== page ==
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Englewood, Chatham, Auburn Gresham

South Side Staple Dat Donut Is Still Closed, But Owners Hope To Reopen Soon

Locals are rallying around Dat Donuts and questioning why it was forced to closed after not having issues before. Its owner, Darryl Townson, said he's losing money and hopes to reopen this week.

Dat Donut, 8251 S. Cottage Grove Ave.
Colin Boyle/Block Club Chicago
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CHATHAM — A beloved South Side doughnut shop remains closed despite the owners’ attempts to reopen this week.

Dat Donut, 8251 S. Cottage Grove Ave., had to close Thursday after city inspectors “noted dangerous and hazardous conditions that posed an imminent threat to public safety,” a city business department spokesperson said.

Darryl Townson, who has co-owned and operated the shop with his wife, Andrea Townson, for 28 years, hoped to reopen Monday. But Dat Donut remained closed Tuesday morning and was facing going a week without business.

City officials found 11 violations, including open and exposed electrical wiring, no working emergency lighting system, no smoke detectors, no carbon monoxide detectors, improper storage of flammable gases and materials, and insufficient fire separation in the storage area and other areas.

Credit: Colin Boyle/Block Club Chicago
Dat Donut, 8251 S. Cottage Grove Ave.

Townson said Tuesday he was waiting for an inspector to come to the shop and review the fixes he’d made. He’s focused on doing everything he can to reopen because the shop is losing money, he said.

Townson said the inspection was “out of the blue” after decades of never violating city regulations.

Ald. Michelle Harris (8th), whose ward includes the doughnut shop, said a shooting over the weekend prompted a city task force to inspect multiple buildings on the street, and inspectors came to Dat Donut Tuesday morning.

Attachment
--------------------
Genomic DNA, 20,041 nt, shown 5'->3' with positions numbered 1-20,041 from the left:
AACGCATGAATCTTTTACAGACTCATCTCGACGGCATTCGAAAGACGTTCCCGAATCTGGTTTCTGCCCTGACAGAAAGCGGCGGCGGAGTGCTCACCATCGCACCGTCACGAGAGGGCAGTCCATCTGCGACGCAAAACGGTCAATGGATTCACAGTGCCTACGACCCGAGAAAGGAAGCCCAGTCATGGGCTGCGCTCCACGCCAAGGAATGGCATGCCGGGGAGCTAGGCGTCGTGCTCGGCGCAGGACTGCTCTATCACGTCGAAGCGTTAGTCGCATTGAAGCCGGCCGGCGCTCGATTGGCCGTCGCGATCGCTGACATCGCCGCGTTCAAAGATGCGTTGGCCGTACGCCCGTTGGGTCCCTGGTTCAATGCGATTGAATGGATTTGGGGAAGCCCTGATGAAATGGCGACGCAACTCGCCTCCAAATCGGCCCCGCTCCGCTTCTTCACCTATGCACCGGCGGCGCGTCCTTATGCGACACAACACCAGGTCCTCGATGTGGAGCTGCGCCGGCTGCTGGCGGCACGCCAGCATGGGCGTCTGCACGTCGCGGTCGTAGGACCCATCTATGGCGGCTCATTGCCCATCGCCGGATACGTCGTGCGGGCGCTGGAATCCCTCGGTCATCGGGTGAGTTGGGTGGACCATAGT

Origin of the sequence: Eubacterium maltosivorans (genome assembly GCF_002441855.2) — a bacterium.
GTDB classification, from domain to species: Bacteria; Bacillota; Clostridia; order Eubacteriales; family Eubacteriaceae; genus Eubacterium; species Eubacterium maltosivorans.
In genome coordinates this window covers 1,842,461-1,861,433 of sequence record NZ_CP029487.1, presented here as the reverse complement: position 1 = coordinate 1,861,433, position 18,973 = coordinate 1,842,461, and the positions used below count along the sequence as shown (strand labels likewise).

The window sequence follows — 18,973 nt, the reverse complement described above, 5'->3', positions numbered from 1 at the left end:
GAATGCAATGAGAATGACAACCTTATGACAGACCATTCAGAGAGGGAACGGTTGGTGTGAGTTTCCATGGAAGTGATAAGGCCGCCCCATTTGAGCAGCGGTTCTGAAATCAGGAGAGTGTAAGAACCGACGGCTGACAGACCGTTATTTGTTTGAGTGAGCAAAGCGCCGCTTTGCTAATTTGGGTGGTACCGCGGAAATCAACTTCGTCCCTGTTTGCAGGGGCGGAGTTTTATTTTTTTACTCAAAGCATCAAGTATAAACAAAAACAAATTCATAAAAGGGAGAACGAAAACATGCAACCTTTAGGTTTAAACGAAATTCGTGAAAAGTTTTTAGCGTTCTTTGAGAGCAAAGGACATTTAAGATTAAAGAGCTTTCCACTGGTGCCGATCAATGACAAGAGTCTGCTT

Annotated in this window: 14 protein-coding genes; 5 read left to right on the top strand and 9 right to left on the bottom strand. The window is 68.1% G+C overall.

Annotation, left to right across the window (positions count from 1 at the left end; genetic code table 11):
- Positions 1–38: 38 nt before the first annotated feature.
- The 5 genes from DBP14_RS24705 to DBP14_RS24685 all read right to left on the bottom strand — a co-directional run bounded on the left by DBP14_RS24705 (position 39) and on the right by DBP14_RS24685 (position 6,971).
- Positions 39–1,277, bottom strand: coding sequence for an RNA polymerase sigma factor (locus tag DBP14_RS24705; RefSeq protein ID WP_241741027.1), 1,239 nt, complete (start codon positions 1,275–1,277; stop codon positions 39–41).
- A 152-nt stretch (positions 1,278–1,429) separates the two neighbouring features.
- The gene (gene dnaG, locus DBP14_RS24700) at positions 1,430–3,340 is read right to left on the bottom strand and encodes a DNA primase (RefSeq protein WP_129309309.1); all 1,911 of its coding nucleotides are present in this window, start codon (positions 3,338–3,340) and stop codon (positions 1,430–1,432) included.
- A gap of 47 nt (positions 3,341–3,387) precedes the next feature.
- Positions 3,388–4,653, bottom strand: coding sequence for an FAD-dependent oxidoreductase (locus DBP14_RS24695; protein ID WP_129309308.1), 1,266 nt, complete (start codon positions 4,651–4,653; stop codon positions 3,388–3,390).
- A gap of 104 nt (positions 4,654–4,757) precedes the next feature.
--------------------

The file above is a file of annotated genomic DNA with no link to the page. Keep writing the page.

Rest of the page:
Local officials and organizations have rallied behind Townson to reopen his shop.

Harris said Townson has “a great business with a great business plan.” Since the shop’s closure, she’s worked with Townson to ensure he can open his doors sooner rather than later, Harris said.

“We love the doughnuts, and we can’t wait for them to open back up,” Harris said.

Melinda Kelly, president of the Chatham Business Association, said she is also working with Townson to reopen Dat Donut.

“There are bad businesses, and there are good businesses, and
Dat Donut is such a great business and asset to the community on so many different levels,” Kelly said. “They just need to be open.”

Kelly said the violations against Dat Donut “were not grievous enough to shut it down.”

Drastic measures — like forced closures — usually don’t happen when owners operate their business with the support of local officials and organizations, as Townson does, Kelly said. Dat Donut should have “been given a chance” before the problem was escalated, Kelly said.

“The good businesses, we need to reward them by making sure we all are in communication with each other so that we don’t interrupt their business, especially coming after COVID,” Kelly said.

Townson said he hopes he can open this week.

Kelly said she’ll work to make sure Dat Donut never again has to close up shop unexpectedly.

“We’re going to make sure that it doesn’t happen again, and at the same time, we’re going to try to right a wrong and get them opened while we work on whatever findings they feel are there,” Kelly said.

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